The impaired diaphragmatic function after bilateral lung transplantation: A multifactorial longitudinal study

Antonella LoMauro, Ilaria Righi, Emilia Privitera, Maurizio Vergari, Martina Nigro, Andrea Aliverti, Peter Frykholm, Paolo Tarsia, Letizia Morlacchi, Mario Nosotti, Alessandro Palleschi

Research output: Contribution to journalArticlepeer-review


BACKGROUND: Lung transplantation is a complex but effective treatment of end-stage pulmonary disease. Among the post-operative complications, phrenic nerve injury, and consequent diaphragmatic dysfunction are known to occur but are hitherto poorly described. We aimed to investigate the effect of lung transplantation on diaphragmatic function with a multimodal approach. METHODS: A total of 30 patients were studied at 4 time points: pre-operatively, at discharge after surgery, and after approximately 6 and subsequently 12 months post surgery. The diaphragmatic function was studied in terms of geometry (assessed by the radius of the diaphragmatic curvature delineated on chest X-ray), weakness (considering changes in forced vital capacity when the patient shifted from upright to supine position), force (maximal pressure during sniff), mobility (excursion of the dome of the diaphragm delineated by ultrasound), contractility (thickening fraction assessed by ultrasound), electrical activity (latency and area of compound muscle action potential during electrical stimulation of phrenic nerve), and kinematics (relative contribution of the abdominal compartment to tidal volume). RESULTS: Despite good clinical recovery (indicated by spirometry and 6 minutes walking test), a reduction of the diaphragmatic function was detected at discharge; it persisted 6 months later to recover fully 1 year after transplantation. Diaphragmatic dysfunction was demonstrated in terms of force, weakness, electrical activity, and kinematics. Our data suggest that the dysfunction was caused by phrenic nerve neurapraxia or moderate axonotmesis, potentially as a consequence of the surgical procedure (i.e., the use of ice and pericardium manipulation). CONCLUSIONS: The occurrence of diaphragmatic dysfunction in patients with a good clinical recovery indicates that the evaluation of diaphragmatic function should be included in the post-operative assessment after lung transplantation.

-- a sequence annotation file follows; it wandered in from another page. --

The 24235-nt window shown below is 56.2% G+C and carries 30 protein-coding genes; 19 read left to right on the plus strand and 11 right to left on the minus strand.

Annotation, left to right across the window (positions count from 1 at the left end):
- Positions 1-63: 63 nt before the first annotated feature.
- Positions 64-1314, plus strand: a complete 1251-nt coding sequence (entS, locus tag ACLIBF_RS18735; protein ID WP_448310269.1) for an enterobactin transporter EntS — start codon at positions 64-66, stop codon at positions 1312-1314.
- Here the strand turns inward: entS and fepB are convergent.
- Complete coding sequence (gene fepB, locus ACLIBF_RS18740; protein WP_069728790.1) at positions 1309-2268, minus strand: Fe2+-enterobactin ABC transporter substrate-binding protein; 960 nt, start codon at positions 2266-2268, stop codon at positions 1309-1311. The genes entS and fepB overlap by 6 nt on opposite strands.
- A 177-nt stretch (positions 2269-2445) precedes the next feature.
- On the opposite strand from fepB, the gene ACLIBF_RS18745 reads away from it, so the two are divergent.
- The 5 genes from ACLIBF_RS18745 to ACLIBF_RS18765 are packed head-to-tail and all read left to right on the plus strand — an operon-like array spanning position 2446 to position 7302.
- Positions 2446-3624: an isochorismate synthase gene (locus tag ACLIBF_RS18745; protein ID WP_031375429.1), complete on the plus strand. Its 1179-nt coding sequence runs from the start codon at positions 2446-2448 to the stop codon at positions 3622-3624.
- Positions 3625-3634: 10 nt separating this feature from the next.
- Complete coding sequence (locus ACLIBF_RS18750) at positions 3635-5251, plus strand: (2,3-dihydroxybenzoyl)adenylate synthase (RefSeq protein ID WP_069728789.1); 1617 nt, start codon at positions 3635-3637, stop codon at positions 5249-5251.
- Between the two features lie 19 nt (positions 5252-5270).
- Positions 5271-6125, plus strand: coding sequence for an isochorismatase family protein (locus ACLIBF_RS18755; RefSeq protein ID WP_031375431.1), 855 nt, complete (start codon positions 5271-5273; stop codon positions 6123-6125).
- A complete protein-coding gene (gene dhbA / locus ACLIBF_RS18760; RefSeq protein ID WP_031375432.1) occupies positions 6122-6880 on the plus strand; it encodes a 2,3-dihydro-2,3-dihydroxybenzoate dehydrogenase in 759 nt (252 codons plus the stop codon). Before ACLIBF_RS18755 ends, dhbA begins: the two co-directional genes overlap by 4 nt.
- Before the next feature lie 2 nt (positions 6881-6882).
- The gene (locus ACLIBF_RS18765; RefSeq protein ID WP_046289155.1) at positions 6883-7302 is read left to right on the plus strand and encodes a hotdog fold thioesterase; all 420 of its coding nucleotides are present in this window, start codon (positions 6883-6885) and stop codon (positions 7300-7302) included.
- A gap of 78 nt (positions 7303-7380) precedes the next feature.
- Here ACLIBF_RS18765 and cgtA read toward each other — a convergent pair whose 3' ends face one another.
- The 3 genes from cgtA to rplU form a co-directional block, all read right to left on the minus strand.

Original languageEnglish
Pages (from-to)795-804
JournalJournal of Heart and Lung Transplantation
Issue number8
Publication statusPublished - 2020


  • diaphragm
  • lung transplantation
  • opto-electronic plethysmography
  • phrenic nerve
  • ultrasound

ASJC Scopus subject areas

  • Surgery
  • Pulmonary and Respiratory Medicine
  • Cardiology and Cardiovascular Medicine
  • Transplantation


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